Regenerative cell therapy is moving to the forefront of ophthalmology treatment.
Regenerative cell therapy is moving to the forefront of ophthalmology treatment.
This article was reviewed by Paul A. Sieving, MD, PhD
Forty million people are blind worldwide, a staggering statistic. Broken down, 56% are affected by cataracts and uncorrected refractive errors, which can be handled easily with the available medical care. Other diseases, however, involve degenerative processes such as age-related macular degeneration (AMD) and pediatric blindness that are challenging because of the genetic causes.
Great strides have been made in identifying the offending genes, with 300 genes having been identified in association with the death of photoreceptors, retinal ganglion cells, or neurons in the retina, according to Paul A. Sieving, MD, PhD, professor of ophthalmology and founding director, Center for Ocular Regenerative Therapy, University of California Davis School of Medicine, Davis, CA, and previous director, National Eye Institute (NEI).
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“Many of these conditions could be addressed with regenerative therapies,” Dr. Sieving said.
He predicted that the next two decades will see the emergence of potential treatments that can improve or restore vision, in contrast to the current treatments, i.e., intravitreal injections, laser photocoagulation, cryotherapy, and vitrectomy, that slow or ameliorate the disease process.
Treatment: individualized approach
Medicine is adopting a new focus. Physicians now are beginning to think initially about possible genetic factors involved in diseases.
The next step, according to Dr. Sieving, is to further develop the understanding of disease mechanisms at the cellular/tissue level.
This will bring physicians to the level of patient-specific clinical input to characterize the stage of disease progression for individual patients, he explained.
Intervention is subdivided into before cell loss with pharmacotherapy and gene therapies and during/after cell loss with restorative or replacement cell therapy and retinal prosthetics.
Therapeutics at both ends of the spectrum include the new rho kinase inhibitors for glaucoma, latanoprostene bunod ophthalmic solution 0.024% (Vyzulta, Bausch + Lomb) and netarsudil ophthalmic solution 0.02% (Rhopressa, Aerie Pharmaceuticals), comparison of anti-vascular endothelial growth factor drugs for AMD, and a retinal prosthesis (Argus II, Second Sight).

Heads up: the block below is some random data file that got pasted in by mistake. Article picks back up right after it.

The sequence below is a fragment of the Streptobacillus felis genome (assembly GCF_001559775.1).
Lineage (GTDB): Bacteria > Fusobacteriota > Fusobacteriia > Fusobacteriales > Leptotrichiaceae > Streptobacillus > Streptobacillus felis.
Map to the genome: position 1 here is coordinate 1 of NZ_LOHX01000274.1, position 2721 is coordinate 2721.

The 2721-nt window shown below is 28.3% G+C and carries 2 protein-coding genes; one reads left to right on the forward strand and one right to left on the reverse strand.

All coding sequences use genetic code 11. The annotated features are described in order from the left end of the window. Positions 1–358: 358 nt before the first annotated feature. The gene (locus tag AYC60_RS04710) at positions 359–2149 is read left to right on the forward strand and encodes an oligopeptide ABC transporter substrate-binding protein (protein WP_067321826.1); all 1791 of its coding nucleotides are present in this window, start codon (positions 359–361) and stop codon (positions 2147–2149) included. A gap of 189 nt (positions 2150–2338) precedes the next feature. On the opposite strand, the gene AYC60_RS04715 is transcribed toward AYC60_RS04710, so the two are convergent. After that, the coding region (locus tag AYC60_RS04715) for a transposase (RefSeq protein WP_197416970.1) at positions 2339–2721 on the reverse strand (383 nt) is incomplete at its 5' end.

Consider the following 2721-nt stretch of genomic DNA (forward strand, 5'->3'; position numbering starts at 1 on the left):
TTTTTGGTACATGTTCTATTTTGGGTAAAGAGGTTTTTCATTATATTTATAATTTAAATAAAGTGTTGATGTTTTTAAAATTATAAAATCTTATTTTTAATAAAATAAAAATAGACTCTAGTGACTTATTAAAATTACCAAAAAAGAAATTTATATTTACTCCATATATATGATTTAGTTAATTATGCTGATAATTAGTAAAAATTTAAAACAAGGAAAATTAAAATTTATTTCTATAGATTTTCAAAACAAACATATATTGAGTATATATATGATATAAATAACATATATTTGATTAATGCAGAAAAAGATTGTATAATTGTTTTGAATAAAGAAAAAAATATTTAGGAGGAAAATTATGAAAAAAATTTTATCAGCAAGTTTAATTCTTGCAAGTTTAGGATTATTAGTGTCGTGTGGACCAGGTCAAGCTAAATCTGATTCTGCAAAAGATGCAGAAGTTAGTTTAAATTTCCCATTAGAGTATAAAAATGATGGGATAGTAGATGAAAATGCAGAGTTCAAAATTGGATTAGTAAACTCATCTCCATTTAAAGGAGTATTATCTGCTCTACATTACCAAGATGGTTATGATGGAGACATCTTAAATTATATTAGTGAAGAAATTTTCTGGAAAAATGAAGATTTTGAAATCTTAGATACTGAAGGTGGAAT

Related: Study shows similarity in anti-VEGF injection intervals for wet AMD
Cell replacement therapy
The NEI adopted the ambitious project, the Audacious Goals Initiative (AGI) for Regenerative Medicine, in 2013, with the specific goal of regenerating neurons and neural connections in the eye and visual system-“all ideas that were beyond the current reach of our science and technology,” Dr. Sieving said.
This goal was immediately applicable to the loss of photoreceptor and retinal ganglion cells.
“The AGI is a 10- to 15-year effort to catalyze innovation and advance vision research to develop cells suitable for transfer to the retina, especially cells from the neuroprogenitor cell lines,” he said. “This will be done through the difficult processes of cell transplantation and cell integration into the host retina.”
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There is a three-fold strategy to accomplish this that includes development of functional imaging technologies to explore cell function, identify novel neural regeneration factors that support the environment when cells are transplanted, and generate translation-enabling animal models that are appropriate for human disease and have ocular structures similar to humans.
Regarding the last, most recently nine awards have been funded, seven of which are for work with non-human primate models.
Adaptive optics is a technology that facilitates imaging of single retinal neurons. The technology allows evaluation of structural relationships between, for example, the photoreceptor cells and retinal pigment epithelium (RPE) or the movement of red blood cell flow through the capillaries, Dr. Sieving explained.
“The new imaging under development by the AGI will look at the function of those cells to evaluate metabolic activity using highly selective wavelengths to stimulate specific molecules in the retinoid cycle of the visual pigments,” Dr. Sieving said. “This will bring us closer to imaging actual cell dysfunction during disease progression and allow a closer look at therapeutic rescue.”
Related: Stem cell transplantation: Restoring vision in AMD may be possible
Ongoing cell therapy trials